By Marilyn Lemaire, Co-Owner and Naturopath at VIVE
Gardiner (4) conducted a study with 1,958 Australian individuals between the ages of 60-69 to evaluate the effects of prolonged sitting on Metabolic Syndrome. The results showed that prolonged sitting in women led to a decrease in the HDL cholesterol, poorer glucose tolerance, and higher abdominal obesity; and in men and women the results showed overall higher levels of fats. Metabolic syndrome historically has been associated with poor nutrition, high alcohol consumption, lack of exercise and smoking. It is only recently that prolonged sitting, which is not to be confused with lack of exercise, has become a significant lifestyle risk factor for the development of metabolic syndrome (4).
“It is a myth that doing 1 hour of moderate or vigorous exercise will negate a sedentary day. This highlights the fact that being sedentary is a risk factor for poor health in older adults and possibly for the younger population as well.”
Prolonged sitting causes fewer muscles to contract which results in a decrease of fat burning, a reduction of sugar clearing and also a decrease in insulin secretion. On a positive note, when prolonged sitting is interrupted or broken up with even light exercise such as standing there is a improvement in glucose clearing and increase in insulin levels (5).
Metabolic Syndrome rates were significantly lower in individuals that maintained a high level of daily activity (that is, doing any physical activity and not necessarily activity that is defined as exercise). NEAT (also known as non exercise activity thermogenesis) is movement not deemed exercise and proven to stimulate cell function of skeletal muscles such as maintaining fat burning and increased levels of HDL cholesterol (4).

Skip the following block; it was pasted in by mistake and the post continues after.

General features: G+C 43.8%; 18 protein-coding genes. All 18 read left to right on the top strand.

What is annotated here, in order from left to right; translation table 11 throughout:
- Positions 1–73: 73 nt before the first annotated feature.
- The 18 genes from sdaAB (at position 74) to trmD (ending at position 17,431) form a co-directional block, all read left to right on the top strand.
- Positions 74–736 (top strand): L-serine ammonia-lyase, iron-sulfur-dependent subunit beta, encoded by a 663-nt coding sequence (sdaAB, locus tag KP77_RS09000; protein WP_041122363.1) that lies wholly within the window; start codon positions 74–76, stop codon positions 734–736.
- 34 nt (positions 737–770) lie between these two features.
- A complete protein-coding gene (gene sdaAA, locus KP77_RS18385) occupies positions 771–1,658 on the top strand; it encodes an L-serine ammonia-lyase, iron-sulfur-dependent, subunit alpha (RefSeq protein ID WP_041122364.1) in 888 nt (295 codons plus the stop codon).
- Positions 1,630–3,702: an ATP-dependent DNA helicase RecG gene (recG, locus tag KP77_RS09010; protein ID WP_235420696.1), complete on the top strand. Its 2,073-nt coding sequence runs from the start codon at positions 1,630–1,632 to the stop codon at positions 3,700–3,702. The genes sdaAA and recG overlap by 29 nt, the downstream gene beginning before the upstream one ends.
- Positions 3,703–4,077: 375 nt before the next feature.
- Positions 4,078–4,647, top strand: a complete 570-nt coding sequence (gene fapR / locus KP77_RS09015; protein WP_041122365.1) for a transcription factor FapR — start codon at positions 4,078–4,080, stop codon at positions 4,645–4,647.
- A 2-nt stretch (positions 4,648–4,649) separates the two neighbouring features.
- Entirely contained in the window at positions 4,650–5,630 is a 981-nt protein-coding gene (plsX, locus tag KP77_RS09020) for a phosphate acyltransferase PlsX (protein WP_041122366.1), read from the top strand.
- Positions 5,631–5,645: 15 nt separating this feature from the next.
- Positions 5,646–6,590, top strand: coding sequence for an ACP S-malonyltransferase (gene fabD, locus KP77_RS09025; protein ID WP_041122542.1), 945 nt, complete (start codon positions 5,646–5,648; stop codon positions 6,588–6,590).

Interrupted Prolonged Sitting
Breaks in prolonged sitting have been shown to have favorable results with reductions in abdominal fat. This can be achieved by:
– Standing at a workstation
– Pacing when talking on telephone
– Delivering a message in person rather than emailing a colleague
Gupta (6) showed that if workers replaced sitting times with not only physical activity but also with standing they had positive results on preventing obesity.
To reduce the cases of Metabolic Syndrome it is important to reduce the long periods of time spent in a sedentary position and to encourage taking short breaks to activate the large skeletal muscles which will stimulate fat burning, improve HDL and also improve insulin production and its use.
Non-Exercise Activity Physiology (NEAT) and Metabolic Syndrome
Increasing non-exercise activity will likely be the solution for reducing the sedentary lifestyle that is epidemic in developed and developing countries. NEAT is possible for everyone and this non exercise activity is significant in preventing weight gain, protects against heart disorders and prevents insulin resistance.
A study with 5,865 participants concluded that the extreme amount of sitting time that is becoming the norm in developed countries is increasing the prevalence of developing metabolic syndrome and the occurrence is independent of the physical activity that an individual does in their day (1).
Because of technology and modernization of our world, sedentary lifestyle’s are on the increase and some authors believe the high percentage of time people sit still has not peaked. Finding the right campaign to bring about change against sedentary lifestyles is a challenge.
In a study involving 15, 235 individuals, Petersen (7) concluded that sitting for more than 6 hours a day significantly contributes to the increase in metabolic syndrome. This is at least a guideline for individuals to monitor their sitting time and ensure that they make the most of standing and movement.